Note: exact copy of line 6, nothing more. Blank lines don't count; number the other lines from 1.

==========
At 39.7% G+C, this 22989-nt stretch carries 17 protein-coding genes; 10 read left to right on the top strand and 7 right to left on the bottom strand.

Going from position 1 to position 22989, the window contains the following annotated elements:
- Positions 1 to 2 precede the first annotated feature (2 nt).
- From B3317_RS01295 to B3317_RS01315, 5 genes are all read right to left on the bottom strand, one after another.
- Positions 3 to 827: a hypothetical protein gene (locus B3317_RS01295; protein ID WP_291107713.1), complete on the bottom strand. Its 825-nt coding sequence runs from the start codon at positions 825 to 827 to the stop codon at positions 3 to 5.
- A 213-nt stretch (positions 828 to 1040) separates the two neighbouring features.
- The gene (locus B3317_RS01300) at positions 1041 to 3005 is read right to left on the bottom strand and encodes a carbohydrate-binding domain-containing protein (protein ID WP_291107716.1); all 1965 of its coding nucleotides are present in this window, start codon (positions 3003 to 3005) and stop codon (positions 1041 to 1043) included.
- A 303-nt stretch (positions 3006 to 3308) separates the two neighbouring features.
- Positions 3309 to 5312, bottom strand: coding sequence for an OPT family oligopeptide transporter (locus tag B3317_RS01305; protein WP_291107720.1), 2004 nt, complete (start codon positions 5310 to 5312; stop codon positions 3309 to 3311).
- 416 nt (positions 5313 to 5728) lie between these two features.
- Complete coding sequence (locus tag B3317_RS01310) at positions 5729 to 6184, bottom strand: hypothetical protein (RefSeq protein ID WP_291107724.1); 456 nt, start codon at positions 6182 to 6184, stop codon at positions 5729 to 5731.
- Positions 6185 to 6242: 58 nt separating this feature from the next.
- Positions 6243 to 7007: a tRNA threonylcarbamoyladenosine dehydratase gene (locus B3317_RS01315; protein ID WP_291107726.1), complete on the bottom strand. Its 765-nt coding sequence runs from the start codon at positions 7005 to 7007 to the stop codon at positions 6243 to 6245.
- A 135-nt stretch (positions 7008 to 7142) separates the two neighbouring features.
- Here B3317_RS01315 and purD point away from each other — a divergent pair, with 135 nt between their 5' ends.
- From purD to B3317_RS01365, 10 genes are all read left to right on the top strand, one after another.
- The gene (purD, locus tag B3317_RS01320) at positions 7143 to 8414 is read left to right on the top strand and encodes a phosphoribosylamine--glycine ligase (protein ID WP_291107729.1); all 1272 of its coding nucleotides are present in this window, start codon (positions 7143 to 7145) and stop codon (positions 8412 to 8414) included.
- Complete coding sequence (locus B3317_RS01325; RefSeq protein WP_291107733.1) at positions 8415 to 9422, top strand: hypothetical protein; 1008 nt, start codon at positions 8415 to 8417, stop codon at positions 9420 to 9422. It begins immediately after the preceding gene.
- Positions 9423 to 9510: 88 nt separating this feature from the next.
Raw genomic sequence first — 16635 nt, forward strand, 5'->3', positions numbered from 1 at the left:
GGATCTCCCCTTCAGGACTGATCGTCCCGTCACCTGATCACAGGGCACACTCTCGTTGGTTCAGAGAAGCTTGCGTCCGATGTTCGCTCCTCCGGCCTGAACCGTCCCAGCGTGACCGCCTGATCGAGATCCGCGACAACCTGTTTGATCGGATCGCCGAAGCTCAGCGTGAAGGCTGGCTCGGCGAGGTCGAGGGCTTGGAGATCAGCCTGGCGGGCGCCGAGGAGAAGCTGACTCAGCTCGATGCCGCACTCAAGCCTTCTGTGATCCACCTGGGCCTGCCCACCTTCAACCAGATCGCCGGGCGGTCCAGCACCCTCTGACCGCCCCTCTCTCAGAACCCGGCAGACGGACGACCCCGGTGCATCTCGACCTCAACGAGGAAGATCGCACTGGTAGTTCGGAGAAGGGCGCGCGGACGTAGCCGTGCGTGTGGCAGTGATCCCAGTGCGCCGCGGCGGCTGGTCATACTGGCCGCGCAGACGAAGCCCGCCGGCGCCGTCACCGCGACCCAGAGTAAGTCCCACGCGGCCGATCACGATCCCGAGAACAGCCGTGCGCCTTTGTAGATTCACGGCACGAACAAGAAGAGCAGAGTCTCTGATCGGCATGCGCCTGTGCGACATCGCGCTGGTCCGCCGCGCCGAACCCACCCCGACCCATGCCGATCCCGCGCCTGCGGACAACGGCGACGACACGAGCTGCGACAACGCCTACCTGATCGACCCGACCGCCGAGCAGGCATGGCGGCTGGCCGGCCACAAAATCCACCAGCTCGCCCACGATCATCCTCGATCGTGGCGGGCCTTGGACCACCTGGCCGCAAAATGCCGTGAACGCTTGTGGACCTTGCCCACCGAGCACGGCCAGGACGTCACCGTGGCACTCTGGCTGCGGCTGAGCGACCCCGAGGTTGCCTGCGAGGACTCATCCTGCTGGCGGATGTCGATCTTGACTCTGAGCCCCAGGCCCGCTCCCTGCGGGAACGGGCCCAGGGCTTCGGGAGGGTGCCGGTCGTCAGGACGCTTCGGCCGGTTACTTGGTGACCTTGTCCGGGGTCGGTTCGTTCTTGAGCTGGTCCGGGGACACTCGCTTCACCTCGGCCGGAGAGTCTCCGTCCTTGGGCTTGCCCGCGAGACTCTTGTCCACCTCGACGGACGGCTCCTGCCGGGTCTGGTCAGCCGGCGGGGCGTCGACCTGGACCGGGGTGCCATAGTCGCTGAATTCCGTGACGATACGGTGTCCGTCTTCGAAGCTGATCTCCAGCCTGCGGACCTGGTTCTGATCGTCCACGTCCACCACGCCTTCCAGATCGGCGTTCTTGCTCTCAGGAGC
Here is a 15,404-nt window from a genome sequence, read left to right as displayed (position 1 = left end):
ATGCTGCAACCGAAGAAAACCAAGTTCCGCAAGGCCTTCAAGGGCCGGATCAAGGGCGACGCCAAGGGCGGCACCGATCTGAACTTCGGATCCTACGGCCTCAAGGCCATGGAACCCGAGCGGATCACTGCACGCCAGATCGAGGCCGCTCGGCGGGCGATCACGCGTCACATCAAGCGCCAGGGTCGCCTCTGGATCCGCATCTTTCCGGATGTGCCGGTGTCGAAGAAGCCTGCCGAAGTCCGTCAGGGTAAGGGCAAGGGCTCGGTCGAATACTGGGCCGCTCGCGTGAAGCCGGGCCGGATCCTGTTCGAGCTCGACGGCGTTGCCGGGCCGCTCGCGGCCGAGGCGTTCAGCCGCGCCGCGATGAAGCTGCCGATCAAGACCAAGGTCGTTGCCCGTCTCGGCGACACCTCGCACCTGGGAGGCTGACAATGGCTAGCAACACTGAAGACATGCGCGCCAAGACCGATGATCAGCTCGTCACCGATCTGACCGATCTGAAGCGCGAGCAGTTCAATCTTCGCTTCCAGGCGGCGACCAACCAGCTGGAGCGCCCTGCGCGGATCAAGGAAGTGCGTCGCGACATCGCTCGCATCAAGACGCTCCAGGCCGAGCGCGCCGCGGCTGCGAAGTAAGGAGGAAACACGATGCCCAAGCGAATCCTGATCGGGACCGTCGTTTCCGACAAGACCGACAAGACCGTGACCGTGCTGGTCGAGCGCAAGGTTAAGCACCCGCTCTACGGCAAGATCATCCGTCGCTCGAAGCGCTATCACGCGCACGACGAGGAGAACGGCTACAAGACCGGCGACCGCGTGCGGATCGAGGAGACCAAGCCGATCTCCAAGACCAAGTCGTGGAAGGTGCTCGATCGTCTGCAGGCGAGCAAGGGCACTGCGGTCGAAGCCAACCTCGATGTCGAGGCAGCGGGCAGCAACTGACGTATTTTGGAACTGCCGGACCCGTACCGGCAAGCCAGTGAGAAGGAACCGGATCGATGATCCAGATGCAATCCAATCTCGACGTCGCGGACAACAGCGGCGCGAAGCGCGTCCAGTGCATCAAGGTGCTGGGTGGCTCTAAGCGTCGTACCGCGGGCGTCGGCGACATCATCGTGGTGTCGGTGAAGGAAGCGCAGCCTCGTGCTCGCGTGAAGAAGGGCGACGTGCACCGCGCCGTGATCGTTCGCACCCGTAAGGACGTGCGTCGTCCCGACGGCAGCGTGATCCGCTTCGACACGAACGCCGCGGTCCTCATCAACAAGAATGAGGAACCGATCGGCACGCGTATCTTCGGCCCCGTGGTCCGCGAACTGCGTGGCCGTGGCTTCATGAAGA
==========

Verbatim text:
- A 213-nt stretch (positions 828 to 1040) separates the two neighbouring features.